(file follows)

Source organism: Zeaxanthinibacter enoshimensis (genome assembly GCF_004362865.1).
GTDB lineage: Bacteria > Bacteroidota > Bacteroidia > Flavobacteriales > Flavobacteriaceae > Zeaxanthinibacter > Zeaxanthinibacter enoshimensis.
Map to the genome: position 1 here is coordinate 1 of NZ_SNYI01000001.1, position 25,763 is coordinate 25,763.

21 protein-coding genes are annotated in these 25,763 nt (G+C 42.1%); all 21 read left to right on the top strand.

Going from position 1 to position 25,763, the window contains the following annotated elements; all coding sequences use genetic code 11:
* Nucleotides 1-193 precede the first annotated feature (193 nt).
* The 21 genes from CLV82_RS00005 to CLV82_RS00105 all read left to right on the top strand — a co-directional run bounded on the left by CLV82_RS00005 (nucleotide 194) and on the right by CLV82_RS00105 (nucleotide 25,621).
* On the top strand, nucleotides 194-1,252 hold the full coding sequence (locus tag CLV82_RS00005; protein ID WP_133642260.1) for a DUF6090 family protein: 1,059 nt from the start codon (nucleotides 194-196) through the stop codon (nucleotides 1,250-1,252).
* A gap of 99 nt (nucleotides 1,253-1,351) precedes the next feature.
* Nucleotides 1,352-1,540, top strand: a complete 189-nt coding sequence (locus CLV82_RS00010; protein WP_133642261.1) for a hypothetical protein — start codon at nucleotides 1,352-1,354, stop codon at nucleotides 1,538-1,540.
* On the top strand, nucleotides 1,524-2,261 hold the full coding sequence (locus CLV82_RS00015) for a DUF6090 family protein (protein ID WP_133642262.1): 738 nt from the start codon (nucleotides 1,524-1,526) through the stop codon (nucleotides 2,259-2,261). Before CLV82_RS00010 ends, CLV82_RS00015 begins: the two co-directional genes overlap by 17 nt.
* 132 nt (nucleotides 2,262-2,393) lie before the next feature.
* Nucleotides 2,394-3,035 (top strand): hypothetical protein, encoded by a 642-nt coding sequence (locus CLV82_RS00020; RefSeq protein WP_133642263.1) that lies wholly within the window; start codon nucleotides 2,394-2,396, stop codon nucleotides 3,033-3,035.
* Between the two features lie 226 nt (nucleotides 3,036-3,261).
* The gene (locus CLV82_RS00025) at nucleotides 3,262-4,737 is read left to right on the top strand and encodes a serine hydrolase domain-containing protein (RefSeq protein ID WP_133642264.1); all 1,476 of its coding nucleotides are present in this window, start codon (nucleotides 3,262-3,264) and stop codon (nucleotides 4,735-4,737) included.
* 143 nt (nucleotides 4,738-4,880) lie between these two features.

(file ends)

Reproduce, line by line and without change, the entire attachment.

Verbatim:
Source organism: Zeaxanthinibacter enoshimensis (genome assembly GCF_004362865.1).
GTDB lineage: Bacteria > Bacteroidota > Bacteroidia > Flavobacteriales > Flavobacteriaceae > Zeaxanthinibacter > Zeaxanthinibacter enoshimensis.
Map to the genome: position 1 here is coordinate 1 of NZ_SNYI01000001.1, position 25,763 is coordinate 25,763.

21 protein-coding genes are annotated in these 25,763 nt (G+C 42.1%); all 21 read left to right on the top strand.

Going from position 1 to position 25,763, the window contains the following annotated elements; all coding sequences use genetic code 11:
* Nucleotides 1-193 precede the first annotated feature (193 nt).
* The 21 genes from CLV82_RS00005 to CLV82_RS00105 all read left to right on the top strand — a co-directional run bounded on the left by CLV82_RS00005 (nucleotide 194) and on the right by CLV82_RS00105 (nucleotide 25,621).
* On the top strand, nucleotides 194-1,252 hold the full coding sequence (locus tag CLV82_RS00005; protein ID WP_133642260.1) for a DUF6090 family protein: 1,059 nt from the start codon (nucleotides 194-196) through the stop codon (nucleotides 1,250-1,252).
* A gap of 99 nt (nucleotides 1,253-1,351) precedes the next feature.
* Nucleotides 1,352-1,540, top strand: a complete 189-nt coding sequence (locus CLV82_RS00010; protein WP_133642261.1) for a hypothetical protein — start codon at nucleotides 1,352-1,354, stop codon at nucleotides 1,538-1,540.
* On the top strand, nucleotides 1,524-2,261 hold the full coding sequence (locus CLV82_RS00015) for a DUF6090 family protein (protein ID WP_133642262.1): 738 nt from the start codon (nucleotides 1,524-1,526) through the stop codon (nucleotides 2,259-2,261). Before CLV82_RS00010 ends, CLV82_RS00015 begins: the two co-directional genes overlap by 17 nt.
* 132 nt (nucleotides 2,262-2,393) lie before the next feature.
* Nucleotides 2,394-3,035 (top strand): hypothetical protein, encoded by a 642-nt coding sequence (locus CLV82_RS00020; RefSeq protein WP_133642263.1) that lies wholly within the window; start codon nucleotides 2,394-2,396, stop codon nucleotides 3,033-3,035.
* Between the two features lie 226 nt (nucleotides 3,036-3,261).
* The gene (locus CLV82_RS00025) at nucleotides 3,262-4,737 is read left to right on the top strand and encodes a serine hydrolase domain-containing protein (RefSeq protein ID WP_133642264.1); all 1,476 of its coding nucleotides are present in this window, start codon (nucleotides 3,262-3,264) and stop codon (nucleotides 4,735-4,737) included.
* 143 nt (nucleotides 4,738-4,880) lie between these two features.